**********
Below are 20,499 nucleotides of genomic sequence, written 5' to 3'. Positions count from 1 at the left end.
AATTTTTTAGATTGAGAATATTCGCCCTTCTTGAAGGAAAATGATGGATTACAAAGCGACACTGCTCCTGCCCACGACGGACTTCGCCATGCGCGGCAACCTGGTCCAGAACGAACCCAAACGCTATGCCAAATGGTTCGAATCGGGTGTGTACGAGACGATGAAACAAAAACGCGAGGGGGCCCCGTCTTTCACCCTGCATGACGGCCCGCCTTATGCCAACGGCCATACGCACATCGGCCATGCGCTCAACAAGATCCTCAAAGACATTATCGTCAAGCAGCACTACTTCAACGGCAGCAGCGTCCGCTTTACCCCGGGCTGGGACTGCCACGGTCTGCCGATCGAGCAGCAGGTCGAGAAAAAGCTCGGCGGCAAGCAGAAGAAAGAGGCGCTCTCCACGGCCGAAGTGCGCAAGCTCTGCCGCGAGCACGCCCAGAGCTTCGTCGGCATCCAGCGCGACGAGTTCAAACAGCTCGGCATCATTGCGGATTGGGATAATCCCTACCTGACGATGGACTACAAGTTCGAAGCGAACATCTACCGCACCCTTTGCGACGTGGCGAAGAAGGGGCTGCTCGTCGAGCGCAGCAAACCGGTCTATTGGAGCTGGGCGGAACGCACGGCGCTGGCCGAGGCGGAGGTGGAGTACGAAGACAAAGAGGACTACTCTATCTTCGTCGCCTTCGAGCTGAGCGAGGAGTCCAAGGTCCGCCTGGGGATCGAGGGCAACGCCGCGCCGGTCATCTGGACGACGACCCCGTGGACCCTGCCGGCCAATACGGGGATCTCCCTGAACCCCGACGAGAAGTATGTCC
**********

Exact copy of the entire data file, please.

Below are 20,499 nucleotides of genomic sequence, written 5' to 3'. Positions count from 1 at the left end.
AATTTTTTAGATTGAGAATATTCGCCCTTCTTGAAGGAAAATGATGGATTACAAAGCGACACTGCTCCTGCCCACGACGGACTTCGCCATGCGCGGCAACCTGGTCCAGAACGAACCCAAACGCTATGCCAAATGGTTCGAATCGGGTGTGTACGAGACGATGAAACAAAAACGCGAGGGGGCCCCGTCTTTCACCCTGCATGACGGCCCGCCTTATGCCAACGGCCATACGCACATCGGCCATGCGCTCAACAAGATCCTCAAAGACATTATCGTCAAGCAGCACTACTTCAACGGCAGCAGCGTCCGCTTTACCCCGGGCTGGGACTGCCACGGTCTGCCGATCGAGCAGCAGGTCGAGAAAAAGCTCGGCGGCAAGCAGAAGAAAGAGGCGCTCTCCACGGCCGAAGTGCGCAAGCTCTGCCGCGAGCACGCCCAGAGCTTCGTCGGCATCCAGCGCGACGAGTTCAAACAGCTCGGCATCATTGCGGATTGGGATAATCCCTACCTGACGATGGACTACAAGTTCGAAGCGAACATCTACCGCACCCTTTGCGACGTGGCGAAGAAGGGGCTGCTCGTCGAGCGCAGCAAACCGGTCTATTGGAGCTGGGCGGAACGCACGGCGCTGGCCGAGGCGGAGGTGGAGTACGAAGACAAAGAGGACTACTCTATCTTCGTCGCCTTCGAGCTGAGCGAGGAGTCCAAGGTCCGCCTGGGGATCGAGGGCAACGCCGCGCCGGTCATCTGGACGACGACCCCGTGGACCCTGCCGGCCAATACGGGGATCTCCCTGAACCCCGACGAGAAGTATGTCC